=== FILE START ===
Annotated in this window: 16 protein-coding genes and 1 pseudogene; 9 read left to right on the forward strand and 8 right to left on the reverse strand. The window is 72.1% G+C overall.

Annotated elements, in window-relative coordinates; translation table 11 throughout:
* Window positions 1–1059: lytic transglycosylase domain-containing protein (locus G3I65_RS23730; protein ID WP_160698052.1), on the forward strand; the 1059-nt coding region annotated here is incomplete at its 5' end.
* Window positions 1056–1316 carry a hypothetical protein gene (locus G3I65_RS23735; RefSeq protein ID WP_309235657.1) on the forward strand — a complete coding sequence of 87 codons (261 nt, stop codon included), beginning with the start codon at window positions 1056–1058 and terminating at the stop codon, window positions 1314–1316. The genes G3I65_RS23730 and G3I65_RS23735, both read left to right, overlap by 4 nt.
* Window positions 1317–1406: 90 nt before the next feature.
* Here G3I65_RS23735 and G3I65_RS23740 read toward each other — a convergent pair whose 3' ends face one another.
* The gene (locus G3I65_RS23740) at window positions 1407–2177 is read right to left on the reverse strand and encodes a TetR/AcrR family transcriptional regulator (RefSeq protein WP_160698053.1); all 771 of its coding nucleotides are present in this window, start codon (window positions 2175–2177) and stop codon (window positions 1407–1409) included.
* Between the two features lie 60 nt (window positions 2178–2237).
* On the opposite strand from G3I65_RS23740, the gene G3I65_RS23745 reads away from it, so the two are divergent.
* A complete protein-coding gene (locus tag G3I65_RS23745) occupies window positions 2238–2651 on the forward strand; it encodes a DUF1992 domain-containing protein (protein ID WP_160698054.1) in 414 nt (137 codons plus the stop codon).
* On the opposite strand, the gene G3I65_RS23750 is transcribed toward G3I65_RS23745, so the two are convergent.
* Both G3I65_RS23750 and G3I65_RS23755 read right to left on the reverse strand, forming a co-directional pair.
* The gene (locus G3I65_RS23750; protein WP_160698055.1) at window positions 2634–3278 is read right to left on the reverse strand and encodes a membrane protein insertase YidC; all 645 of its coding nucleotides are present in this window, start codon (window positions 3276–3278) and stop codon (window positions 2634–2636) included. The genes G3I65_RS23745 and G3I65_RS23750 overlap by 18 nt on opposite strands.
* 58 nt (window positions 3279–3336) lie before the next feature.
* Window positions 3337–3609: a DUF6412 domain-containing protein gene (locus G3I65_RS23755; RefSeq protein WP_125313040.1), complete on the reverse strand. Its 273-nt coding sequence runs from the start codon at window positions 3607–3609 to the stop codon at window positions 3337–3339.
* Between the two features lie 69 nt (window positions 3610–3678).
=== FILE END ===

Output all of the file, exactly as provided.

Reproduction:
Annotated in this window: 16 protein-coding genes and 1 pseudogene; 9 read left to right on the forward strand and 8 right to left on the reverse strand. The window is 72.1% G+C overall.

Annotated elements, in window-relative coordinates; translation table 11 throughout:
* Window positions 1–1059: lytic transglycosylase domain-containing protein (locus G3I65_RS23730; protein ID WP_160698052.1), on the forward strand; the 1059-nt coding region annotated here is incomplete at its 5' end.
* Window positions 1056–1316 carry a hypothetical protein gene (locus G3I65_RS23735; RefSeq protein ID WP_309235657.1) on the forward strand — a complete coding sequence of 87 codons (261 nt, stop codon included), beginning with the start codon at window positions 1056–1058 and terminating at the stop codon, window positions 1314–1316. The genes G3I65_RS23730 and G3I65_RS23735, both read left to right, overlap by 4 nt.
* Window positions 1317–1406: 90 nt before the next feature.
* Here G3I65_RS23735 and G3I65_RS23740 read toward each other — a convergent pair whose 3' ends face one another.
* The gene (locus G3I65_RS23740) at window positions 1407–2177 is read right to left on the reverse strand and encodes a TetR/AcrR family transcriptional regulator (RefSeq protein WP_160698053.1); all 771 of its coding nucleotides are present in this window, start codon (window positions 2175–2177) and stop codon (window positions 1407–1409) included.
* Between the two features lie 60 nt (window positions 2178–2237).
* On the opposite strand from G3I65_RS23740, the gene G3I65_RS23745 reads away from it, so the two are divergent.
* A complete protein-coding gene (locus tag G3I65_RS23745) occupies window positions 2238–2651 on the forward strand; it encodes a DUF1992 domain-containing protein (protein ID WP_160698054.1) in 414 nt (137 codons plus the stop codon).
* On the opposite strand, the gene G3I65_RS23750 is transcribed toward G3I65_RS23745, so the two are convergent.
* Both G3I65_RS23750 and G3I65_RS23755 read right to left on the reverse strand, forming a co-directional pair.
* The gene (locus G3I65_RS23750; protein WP_160698055.1) at window positions 2634–3278 is read right to left on the reverse strand and encodes a membrane protein insertase YidC; all 645 of its coding nucleotides are present in this window, start codon (window positions 3276–3278) and stop codon (window positions 2634–2636) included. The genes G3I65_RS23745 and G3I65_RS23750 overlap by 18 nt on opposite strands.
* 58 nt (window positions 3279–3336) lie before the next feature.
* Window positions 3337–3609: a DUF6412 domain-containing protein gene (locus G3I65_RS23755; RefSeq protein WP_125313040.1), complete on the reverse strand. Its 273-nt coding sequence runs from the start codon at window positions 3607–3609 to the stop codon at window positions 3337–3339.
* Between the two features lie 69 nt (window positions 3610–3678).